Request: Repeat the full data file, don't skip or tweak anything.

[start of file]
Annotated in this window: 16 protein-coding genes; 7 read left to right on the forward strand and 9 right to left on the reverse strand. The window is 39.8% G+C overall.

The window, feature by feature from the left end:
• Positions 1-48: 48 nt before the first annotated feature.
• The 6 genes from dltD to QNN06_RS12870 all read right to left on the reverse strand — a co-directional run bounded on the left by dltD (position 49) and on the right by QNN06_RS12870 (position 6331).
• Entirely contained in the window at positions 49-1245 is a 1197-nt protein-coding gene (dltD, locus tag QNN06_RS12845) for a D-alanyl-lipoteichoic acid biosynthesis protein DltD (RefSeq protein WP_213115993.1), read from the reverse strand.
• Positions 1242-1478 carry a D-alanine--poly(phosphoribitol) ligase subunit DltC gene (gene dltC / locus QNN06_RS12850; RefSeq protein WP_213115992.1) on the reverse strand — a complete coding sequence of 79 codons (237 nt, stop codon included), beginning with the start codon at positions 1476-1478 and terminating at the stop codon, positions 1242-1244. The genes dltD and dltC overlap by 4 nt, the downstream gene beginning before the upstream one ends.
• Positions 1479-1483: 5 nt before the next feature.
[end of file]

Annotated in this window: 16 protein-coding genes; 7 read left to right on the forward strand and 9 right to left on the reverse strand. The window is 39.8% G+C overall.

The window, feature by feature from the left end:
• Positions 1-48: 48 nt before the first annotated feature.
• The 6 genes from dltD to QNN06_RS12870 all read right to left on the reverse strand — a co-directional run bounded on the left by dltD (position 49) and on the right by QNN06_RS12870 (position 6331).
• Entirely contained in the window at positions 49-1245 is a 1197-nt protein-coding gene (dltD, locus tag QNN06_RS12845) for a D-alanyl-lipoteichoic acid biosynthesis protein DltD (RefSeq protein WP_213115993.1), read from the reverse strand.
• Positions 1242-1478 carry a D-alanine--poly(phosphoribitol) ligase subunit DltC gene (gene dltC / locus QNN06_RS12850; RefSeq protein WP_213115992.1) on the reverse strand — a complete coding sequence of 79 codons (237 nt, stop codon included), beginning with the start codon at positions 1476-1478 and terminating at the stop codon, positions 1242-1244. The genes dltD and dltC overlap by 4 nt, the downstream gene beginning before the upstream one ends.
• Positions 1479-1483: 5 nt before the next feature.